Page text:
Hi there, Fools. I’m back to highlight three stocks that were recently downgraded by Bay Street. Now, it’s definitely best to take professional opinions with a grain of salt. But fresh downgrades can often call our attention to risks that we might have overlooked.
For value investors, newly downgraded stocks can even be a source for contrarian buy ideas.
So, without further ado, let’s get to it.
Leading things off is SNC-Lavalin Group (TSX:SNC), which was downgraded to hold/market perform by at least three firms earlier this week. Among them was Desjardins Securities, which also lowered its price target dramatically to $47 (from $72), representing about 28% worth of upside from where the stock sits now.
SNS plummeted as much as 31% on Monday — its biggest drop in 27 years — after warning of a “serious problem” in its mining business. The company didn’t identify the troubled project in question, so analysts are being forced to factor increased risks and uncertainty into their valuation estimates.
Of course, with the stock now down 36% over the past year — versus a loss of 7% for the S&P/TSX Capped Industrials Index — and trading at a forward P/E of 11, now might be good time for aggressive contrarians to jump in.
Next up, we have Fortis (TSX:FTS)(NYSE:FTS), which was downgraded by TD Securities on Tuesday from buy to hold. Along with the downgrade, TD analyst Linda Ezergailis planted a price target of $48 on the stock, representing just 2% worth of upside from where it sits today.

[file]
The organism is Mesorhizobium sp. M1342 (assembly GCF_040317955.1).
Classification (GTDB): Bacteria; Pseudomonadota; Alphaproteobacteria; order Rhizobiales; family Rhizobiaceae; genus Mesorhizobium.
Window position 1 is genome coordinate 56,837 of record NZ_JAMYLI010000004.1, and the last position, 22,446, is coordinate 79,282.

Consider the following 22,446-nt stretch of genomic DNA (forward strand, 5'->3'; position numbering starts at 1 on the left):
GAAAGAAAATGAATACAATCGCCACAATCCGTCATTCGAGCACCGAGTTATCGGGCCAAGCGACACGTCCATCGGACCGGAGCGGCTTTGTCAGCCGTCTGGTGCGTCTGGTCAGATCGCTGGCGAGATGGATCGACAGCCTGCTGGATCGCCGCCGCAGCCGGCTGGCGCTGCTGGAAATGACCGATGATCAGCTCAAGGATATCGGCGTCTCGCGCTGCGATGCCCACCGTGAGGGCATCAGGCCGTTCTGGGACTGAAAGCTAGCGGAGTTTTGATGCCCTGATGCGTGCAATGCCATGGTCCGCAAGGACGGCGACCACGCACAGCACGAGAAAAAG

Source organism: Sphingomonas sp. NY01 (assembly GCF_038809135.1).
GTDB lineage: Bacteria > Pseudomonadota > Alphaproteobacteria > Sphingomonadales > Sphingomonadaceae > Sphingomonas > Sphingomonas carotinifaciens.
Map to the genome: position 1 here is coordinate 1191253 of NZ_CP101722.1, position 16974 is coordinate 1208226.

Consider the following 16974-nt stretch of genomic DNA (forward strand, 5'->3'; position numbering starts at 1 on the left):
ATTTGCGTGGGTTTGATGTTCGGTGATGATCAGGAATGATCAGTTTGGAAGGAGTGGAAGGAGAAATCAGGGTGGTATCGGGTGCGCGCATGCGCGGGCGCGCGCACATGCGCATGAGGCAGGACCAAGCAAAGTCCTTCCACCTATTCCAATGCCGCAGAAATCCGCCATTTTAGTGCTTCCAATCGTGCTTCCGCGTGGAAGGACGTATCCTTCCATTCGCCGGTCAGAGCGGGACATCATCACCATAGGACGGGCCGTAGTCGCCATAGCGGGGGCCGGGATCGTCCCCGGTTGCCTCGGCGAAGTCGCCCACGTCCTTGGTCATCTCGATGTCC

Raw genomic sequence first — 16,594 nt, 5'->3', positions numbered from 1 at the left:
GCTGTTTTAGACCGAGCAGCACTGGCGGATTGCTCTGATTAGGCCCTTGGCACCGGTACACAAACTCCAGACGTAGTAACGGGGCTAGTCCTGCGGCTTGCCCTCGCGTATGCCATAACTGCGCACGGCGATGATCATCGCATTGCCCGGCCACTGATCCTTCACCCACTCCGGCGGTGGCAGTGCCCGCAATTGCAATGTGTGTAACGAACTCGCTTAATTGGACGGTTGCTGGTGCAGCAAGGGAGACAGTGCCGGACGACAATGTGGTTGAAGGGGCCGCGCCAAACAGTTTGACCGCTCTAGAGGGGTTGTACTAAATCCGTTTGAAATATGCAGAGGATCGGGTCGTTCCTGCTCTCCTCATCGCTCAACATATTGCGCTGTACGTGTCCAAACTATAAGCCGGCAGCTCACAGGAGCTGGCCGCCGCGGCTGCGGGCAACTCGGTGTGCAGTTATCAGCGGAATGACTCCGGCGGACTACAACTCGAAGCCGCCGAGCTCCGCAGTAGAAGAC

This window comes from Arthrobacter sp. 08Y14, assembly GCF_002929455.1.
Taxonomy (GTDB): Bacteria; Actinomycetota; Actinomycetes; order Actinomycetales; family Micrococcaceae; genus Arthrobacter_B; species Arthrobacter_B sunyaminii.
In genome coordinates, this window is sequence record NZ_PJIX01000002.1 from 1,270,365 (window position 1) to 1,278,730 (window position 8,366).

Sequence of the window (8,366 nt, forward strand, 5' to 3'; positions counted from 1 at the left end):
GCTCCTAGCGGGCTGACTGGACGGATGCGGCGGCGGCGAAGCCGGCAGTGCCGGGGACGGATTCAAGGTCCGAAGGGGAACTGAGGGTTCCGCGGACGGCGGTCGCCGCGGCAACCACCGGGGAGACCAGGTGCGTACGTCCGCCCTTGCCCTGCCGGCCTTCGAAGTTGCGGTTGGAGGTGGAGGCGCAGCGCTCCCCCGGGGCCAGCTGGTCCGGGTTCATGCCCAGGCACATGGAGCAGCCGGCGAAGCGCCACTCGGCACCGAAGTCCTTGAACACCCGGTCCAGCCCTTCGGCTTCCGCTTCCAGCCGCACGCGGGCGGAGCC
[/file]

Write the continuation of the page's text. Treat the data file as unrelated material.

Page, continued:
Ezergailis isn’t overly bearish on Fortis, but after strong performance over the past few months, she believes the valuation is a little stretched. Shares of the electricity utility are up a solid 11% over the past six months — versus a flat return for the S&P/TSX Capped Utilities Index — and sport a not-so-cheapish P/E of 20.
Moreover, Fortis’s dividend yield only sits at 3.7% right now. While that’s definitely healthy, the yield has climbed above 4% at several points over the past year. So, holding out for a better price makes sense.
Rounding out our list is Metro (TSX:MRU), which Desjardins downgraded from buy to hold on Wednesday. Desjardins analyst Keith Howlett did raise his price target slightly to $51 (from $50), representing about 7% worth of upside from where the stock sits now.
Metro posted solid Q1 results — adjusted EPS of $0.67 on same-store sales growth of 3.2% — but Howlett believes the valuation already reflects the company’s progress. So, while Metro’s synergies with Jean Coutu are “proceeding well,” Howlett thinks that the stock’s recent upswing leaves little upside left.
Metro is up 16% over the past three months — versus a gain of 10% for the S&P/TSX Capped Consumer Staples Index — and trades at a P/E of almost 20. Thus, sitting on the sidelines might very well be a prudent move at this point.
The bottom line
There you have it, Fools: three recently downgraded stocks to keep an eye on.
As always, don’t view them as formal sell (or buy) recommendations. The track record of professional analysts is notoriously mixed, so plenty of due diligence is still required.
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Fool contributor Brian Pacampara owns no position in any of the companies mentioned.